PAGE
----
The shift to building dense, walkable communities has placed Detroit in the midst of its renowned turnaround, according to a George Washington University report.
The key to revitalizing downtown Detroit is dense, walkable urban redevelopment, according to a report from George Washington University researchers.
The report conducted by the Center for Real Estate and Urban Analysis (CREUA), which is housed in GW’s School of Business, looked at the impact of the concentration of key industries in the Detroit region.
Christopher Leinberger, chair of the CREUA, research professor and Charles Bendit Distinguished Scholar, co-authored the report with Michael Rodriguez, a former research director at CREUA.
Downtown Detroit’s revival is directly related to the presence of knowledge-based companies—those that prioritize the production and use of knowledge to engage in research and development—the report states. A knowledge economy is generally located in walkable urban places, and in the past, Detroit delayed in developing these walkable urban places, which, in turn, contributed to the city’s reduced growth.
Metropolitan Detroit’s economic recovery, which began in 2010 after the region had suffered tremendous decline, added walkable urban development faster than the 30 largest metropolitan areas in the nation, according to the report. The growth is largely the result of Rock Ventures Family of Companies’ (RVFOC) relocation to, and investment in, downtown Detroit, according to the report.
A portfolio of more than 100 companies, RVOFC includes Quicken Loans, real estate firm Bedrock, gaming company JACK Entertainment and the Cleveland Cavaliers. Its investment, in addition to investments made by Olympia Development, General Motors, the Ford family and the Downtown Detroit Partnership, catalyzed the development Detroit is seeing now, according to the report.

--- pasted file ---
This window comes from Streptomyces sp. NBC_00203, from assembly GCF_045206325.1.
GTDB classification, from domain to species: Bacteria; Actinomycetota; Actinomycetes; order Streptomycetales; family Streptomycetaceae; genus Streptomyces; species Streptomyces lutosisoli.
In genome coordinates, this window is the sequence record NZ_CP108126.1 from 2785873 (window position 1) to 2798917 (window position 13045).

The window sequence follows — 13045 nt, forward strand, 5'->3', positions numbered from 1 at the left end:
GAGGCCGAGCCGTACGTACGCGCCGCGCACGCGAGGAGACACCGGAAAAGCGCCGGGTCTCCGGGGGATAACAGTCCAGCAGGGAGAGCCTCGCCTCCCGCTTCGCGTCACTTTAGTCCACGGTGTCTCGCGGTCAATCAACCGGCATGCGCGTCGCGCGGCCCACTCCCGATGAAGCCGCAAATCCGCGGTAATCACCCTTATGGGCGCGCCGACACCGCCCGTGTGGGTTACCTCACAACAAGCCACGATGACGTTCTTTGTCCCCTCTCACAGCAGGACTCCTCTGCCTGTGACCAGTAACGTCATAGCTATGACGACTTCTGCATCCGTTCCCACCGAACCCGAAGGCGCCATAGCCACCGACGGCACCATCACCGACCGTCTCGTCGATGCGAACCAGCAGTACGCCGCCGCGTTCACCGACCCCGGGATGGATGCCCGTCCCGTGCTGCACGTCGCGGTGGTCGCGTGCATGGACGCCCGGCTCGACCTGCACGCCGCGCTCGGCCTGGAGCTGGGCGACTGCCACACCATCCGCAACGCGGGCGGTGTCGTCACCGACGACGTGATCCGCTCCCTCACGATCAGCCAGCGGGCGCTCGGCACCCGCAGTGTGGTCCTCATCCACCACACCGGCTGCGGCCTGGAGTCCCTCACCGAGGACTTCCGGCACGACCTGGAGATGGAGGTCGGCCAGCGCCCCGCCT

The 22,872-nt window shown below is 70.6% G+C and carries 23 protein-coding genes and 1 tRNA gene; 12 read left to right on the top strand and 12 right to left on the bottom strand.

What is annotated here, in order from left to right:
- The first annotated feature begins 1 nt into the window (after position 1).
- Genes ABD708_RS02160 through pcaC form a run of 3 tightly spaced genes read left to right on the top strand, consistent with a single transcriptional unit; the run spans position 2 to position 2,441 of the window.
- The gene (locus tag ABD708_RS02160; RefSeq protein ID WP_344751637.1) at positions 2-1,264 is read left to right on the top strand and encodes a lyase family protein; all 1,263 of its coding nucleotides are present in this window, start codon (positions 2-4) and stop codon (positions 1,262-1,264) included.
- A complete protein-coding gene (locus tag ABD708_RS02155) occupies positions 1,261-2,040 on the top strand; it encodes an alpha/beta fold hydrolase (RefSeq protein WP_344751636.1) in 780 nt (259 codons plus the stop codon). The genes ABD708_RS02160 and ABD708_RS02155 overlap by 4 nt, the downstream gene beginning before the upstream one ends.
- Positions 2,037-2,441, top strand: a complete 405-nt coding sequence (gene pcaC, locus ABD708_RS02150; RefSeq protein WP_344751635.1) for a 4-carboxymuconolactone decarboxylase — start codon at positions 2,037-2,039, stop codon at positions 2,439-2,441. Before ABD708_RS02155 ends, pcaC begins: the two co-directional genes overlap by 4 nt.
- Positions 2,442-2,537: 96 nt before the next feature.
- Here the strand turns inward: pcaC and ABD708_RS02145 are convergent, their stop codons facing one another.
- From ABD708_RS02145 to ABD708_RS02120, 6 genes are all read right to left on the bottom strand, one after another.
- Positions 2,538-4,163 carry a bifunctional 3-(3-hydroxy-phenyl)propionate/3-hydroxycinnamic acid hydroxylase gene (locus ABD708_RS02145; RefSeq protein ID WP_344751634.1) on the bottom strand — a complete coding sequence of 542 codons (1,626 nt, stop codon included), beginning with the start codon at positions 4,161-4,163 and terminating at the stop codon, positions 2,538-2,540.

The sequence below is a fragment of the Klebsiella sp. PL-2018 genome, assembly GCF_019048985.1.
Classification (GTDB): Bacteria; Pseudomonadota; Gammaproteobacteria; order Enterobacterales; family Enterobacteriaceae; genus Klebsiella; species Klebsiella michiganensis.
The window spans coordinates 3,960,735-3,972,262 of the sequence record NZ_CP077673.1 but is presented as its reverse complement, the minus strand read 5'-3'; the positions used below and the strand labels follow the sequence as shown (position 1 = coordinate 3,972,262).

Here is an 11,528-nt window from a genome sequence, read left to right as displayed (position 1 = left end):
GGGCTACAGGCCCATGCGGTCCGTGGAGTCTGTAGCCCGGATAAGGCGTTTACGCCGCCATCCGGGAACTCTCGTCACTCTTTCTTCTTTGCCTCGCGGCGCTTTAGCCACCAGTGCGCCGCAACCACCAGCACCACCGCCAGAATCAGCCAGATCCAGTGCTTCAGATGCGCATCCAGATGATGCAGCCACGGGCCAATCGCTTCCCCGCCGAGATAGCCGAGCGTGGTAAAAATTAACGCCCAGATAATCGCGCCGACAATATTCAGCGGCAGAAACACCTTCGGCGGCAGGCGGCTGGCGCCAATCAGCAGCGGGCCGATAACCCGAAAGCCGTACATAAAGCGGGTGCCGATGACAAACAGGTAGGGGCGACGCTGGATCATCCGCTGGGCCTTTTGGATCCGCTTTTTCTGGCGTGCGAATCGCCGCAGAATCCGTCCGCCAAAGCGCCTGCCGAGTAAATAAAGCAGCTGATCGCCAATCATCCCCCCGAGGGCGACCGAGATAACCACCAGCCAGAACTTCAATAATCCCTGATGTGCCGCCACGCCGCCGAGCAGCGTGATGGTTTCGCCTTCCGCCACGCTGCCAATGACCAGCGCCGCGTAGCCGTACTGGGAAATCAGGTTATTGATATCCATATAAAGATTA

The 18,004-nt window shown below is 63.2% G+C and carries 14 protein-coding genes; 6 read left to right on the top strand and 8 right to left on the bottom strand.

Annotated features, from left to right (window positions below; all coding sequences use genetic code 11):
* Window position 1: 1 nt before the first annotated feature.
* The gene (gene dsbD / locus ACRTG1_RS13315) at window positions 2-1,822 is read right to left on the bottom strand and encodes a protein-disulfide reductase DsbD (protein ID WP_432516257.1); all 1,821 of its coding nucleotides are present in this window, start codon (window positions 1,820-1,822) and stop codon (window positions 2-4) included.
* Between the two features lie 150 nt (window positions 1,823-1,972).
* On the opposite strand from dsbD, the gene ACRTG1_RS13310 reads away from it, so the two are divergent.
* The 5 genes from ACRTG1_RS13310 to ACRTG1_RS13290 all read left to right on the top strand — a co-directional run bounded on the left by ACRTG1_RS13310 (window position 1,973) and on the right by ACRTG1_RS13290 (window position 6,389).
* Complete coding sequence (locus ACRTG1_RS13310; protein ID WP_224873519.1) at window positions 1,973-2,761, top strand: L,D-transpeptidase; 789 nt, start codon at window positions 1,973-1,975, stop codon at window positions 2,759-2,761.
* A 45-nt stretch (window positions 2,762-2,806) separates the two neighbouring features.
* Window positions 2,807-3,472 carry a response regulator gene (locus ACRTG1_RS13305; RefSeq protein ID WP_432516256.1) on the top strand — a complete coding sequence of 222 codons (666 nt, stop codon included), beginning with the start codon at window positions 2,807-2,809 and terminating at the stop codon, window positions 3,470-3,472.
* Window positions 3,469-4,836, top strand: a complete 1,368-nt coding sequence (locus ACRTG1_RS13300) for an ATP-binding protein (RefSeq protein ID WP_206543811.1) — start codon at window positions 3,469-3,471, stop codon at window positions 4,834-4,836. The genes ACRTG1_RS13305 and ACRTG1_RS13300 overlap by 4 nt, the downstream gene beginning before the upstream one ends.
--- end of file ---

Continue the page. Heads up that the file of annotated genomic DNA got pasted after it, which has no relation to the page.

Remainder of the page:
RVFOC’s $7.96 billion investment from 2011 to 2016 in Detroit achieved $17.8 billion in economic growth. The projected $3.89 billion investment projected between 2017 and 2022 is expected to result in another $7.12 billion in economic growth for the city.
“As of the end of 2016, RVFOC has had a larger economic impact on Wayne County than major industry segments such as motor vehicle transmission/power train manufacturing, truck transportation and engineering/architectural services,” the report states. “This adds an additional leg to the economic foundation of Wayne County and the State of Michigan.”
The report also found that the concentration of these businesses in downtown Detroit led to 29 percent of the $17.8 billion impact of RVOFC investments. The report explains that RVFOC’s impact would have been less substantial in a lower-density, drivable suburban environment.
“In [co-locating], these knowledge-sector companies have been better able to share ideas, compete for employees, attract more educated employees and grow in ways they could not have without being located in this walkable urban environment,” the report states.
Researchers concluded that having walkable urban areas is vital to Michigan’s economic growth.
“The knowledge economy and its creative class employees demand workplaces and housing in walkable urban places,” the report states. “If the State of Michigan does not have walkable urban places for these companies and employees to locate, they will look to other states and metropolitan areas that do provide them.”